Gwen Ifill Chronicles A New Age In Black Politics

Gwen Ifill speaks on 'Meet The Press' in October 2008. i i

Gwen Ifill speaks on Meet The Press three days after moderating the vice presidential debate in October 2008. Brendan Smialowski/Getty Images for Meet The Press hide caption

itoggle caption Brendan Smialowski/Getty Images for Meet The Press
Gwen Ifill speaks on 'Meet The Press' in October 2008.

Gwen Ifill speaks on Meet The Press three days after moderating the vice presidential debate in October 2008.

Brendan Smialowski/Getty Images for Meet The Press
Book Cover i i
Book Cover

Barack Obama's inauguration Tuesday as the nation's first African-American president is above all a tribute to his talent for campaigning. But President Obama is also the most successful member by far of a new generation of black leaders who have sought and won white votes.

To these politicians — a group that includes Gov. Deval Patrick of Massachusetts and Mayor Cory Booker of Newark, N.J. — being black is a vital attribute, but not a defining, or limiting, one.

Gwen Ifill, a senior correspondent on The NewsHour and moderator of Washington Week, writes about this group of politicians in a new book called The Breakthrough: Politics and Race in the Age of Obama.

They are men with Ivy League backgrounds with "huge post-civil rights ambitions," Ifill tells NPR's Robert Siegel. And they have all challenged senior black leaders.

"These guys take on the establishment, which we usually take to mean the white establishment, but often the black establishment, too," Ifill says.

For example, when Rep. Artur Davis of Alabama ran for office against Congressional Black Caucus veteran Earl Hilliard, Davis was told by political leaders in Alabama he should step aside.

Obama, too, had complicated relationships with traditional leaders such as Jesse Jackson, says Ifill, because "they just didn't see it coming." Ifill says she believes that Jackson's well-televised tear at Obama's victory speech in Chicago was genuine — though it was debated among cynics in the black community.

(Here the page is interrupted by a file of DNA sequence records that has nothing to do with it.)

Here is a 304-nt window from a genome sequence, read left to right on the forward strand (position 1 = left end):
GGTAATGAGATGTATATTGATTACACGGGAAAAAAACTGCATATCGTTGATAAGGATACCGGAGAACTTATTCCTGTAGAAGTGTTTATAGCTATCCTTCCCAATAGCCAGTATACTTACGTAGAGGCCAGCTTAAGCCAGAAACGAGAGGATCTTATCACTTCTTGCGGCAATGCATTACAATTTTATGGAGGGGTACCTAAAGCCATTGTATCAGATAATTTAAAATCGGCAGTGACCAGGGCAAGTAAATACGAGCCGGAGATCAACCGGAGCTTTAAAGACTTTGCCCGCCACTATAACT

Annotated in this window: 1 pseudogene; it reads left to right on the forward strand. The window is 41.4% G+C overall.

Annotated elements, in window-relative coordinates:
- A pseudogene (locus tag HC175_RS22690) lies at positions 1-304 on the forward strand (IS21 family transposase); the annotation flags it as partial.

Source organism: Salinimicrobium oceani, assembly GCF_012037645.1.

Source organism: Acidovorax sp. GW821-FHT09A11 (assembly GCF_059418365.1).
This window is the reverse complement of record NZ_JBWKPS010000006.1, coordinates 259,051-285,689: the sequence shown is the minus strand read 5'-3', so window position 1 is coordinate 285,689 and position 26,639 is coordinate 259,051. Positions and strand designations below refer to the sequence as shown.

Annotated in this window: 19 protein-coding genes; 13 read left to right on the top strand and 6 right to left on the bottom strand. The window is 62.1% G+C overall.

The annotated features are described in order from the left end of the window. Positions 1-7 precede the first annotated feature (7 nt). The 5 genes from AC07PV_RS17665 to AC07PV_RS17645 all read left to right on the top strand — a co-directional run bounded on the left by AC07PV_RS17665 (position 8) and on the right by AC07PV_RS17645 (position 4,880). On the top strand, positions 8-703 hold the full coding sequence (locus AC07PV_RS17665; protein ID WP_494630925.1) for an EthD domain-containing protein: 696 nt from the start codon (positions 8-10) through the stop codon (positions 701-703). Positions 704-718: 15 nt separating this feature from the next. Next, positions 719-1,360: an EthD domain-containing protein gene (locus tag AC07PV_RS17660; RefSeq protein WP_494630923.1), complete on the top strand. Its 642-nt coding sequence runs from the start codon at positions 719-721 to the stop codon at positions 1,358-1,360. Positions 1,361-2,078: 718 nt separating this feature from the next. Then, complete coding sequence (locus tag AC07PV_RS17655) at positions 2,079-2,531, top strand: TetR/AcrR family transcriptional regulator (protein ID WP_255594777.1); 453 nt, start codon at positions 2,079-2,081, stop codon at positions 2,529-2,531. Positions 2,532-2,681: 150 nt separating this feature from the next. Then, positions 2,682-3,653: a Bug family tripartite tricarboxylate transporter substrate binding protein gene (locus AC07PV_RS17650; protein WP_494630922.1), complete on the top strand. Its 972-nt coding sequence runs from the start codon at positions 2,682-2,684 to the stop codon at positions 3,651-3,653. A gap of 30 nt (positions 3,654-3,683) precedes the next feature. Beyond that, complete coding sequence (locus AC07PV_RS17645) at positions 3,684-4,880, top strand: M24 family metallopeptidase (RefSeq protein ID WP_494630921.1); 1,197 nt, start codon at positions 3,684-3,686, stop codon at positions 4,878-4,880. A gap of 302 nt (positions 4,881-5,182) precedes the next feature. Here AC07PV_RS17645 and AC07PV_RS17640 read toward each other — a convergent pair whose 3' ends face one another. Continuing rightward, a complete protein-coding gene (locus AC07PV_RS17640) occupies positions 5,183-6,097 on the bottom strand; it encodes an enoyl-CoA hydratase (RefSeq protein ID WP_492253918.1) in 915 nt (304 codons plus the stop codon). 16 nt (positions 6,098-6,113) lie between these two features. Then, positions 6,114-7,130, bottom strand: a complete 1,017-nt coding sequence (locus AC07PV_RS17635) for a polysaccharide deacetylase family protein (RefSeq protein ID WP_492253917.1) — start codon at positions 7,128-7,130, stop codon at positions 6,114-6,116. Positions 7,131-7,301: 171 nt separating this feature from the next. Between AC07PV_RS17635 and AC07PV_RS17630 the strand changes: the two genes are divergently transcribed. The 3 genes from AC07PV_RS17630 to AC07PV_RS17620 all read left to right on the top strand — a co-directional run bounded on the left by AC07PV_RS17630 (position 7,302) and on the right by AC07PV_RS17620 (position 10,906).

"This was a man who was there at the beginning and had to be taking in this moment for what it was," she says.

On 'Black Issues'

Ifill says today's new black leaders face great expectations — and lots of questions from their own community: " 'Are you really that black? Are you really for us?' So we have to first and foremost break out of some of our little traps that we set for ourselves in this country about what race is."

She adds, "You're often questioned far more quickly from members of your own community than you are from the other communities. So all of [these new black leaders] bemoan this fact and say, 'Listen, I'm here, I'm speaking to health care disparities, I'm speaking to recidivism. These are all issues which all disproportionally affect the black communities. Let me do the job for everybody, and it will affect you, too.' "

As for whether Obama will have to cope with such huge expectations, Ifill says, "We're all waiting to see. ... This is true in every single case. ... It's got to happen as well for Barack Obama."

But Ifill cautions that the success of the new black leaders brings with it its own perils:

"It's possible that people hold less forbearance for you when you fail, if you fail," she says. "If you're the first black quarterback and you fail, people say, 'Uh, blacks can't be quarterbacks.' If you're the first black talk show host and you fail, people say, 'Uh, blacks can't host talk shows.' So it becomes a much higher platform from which to fall. And some of them will."

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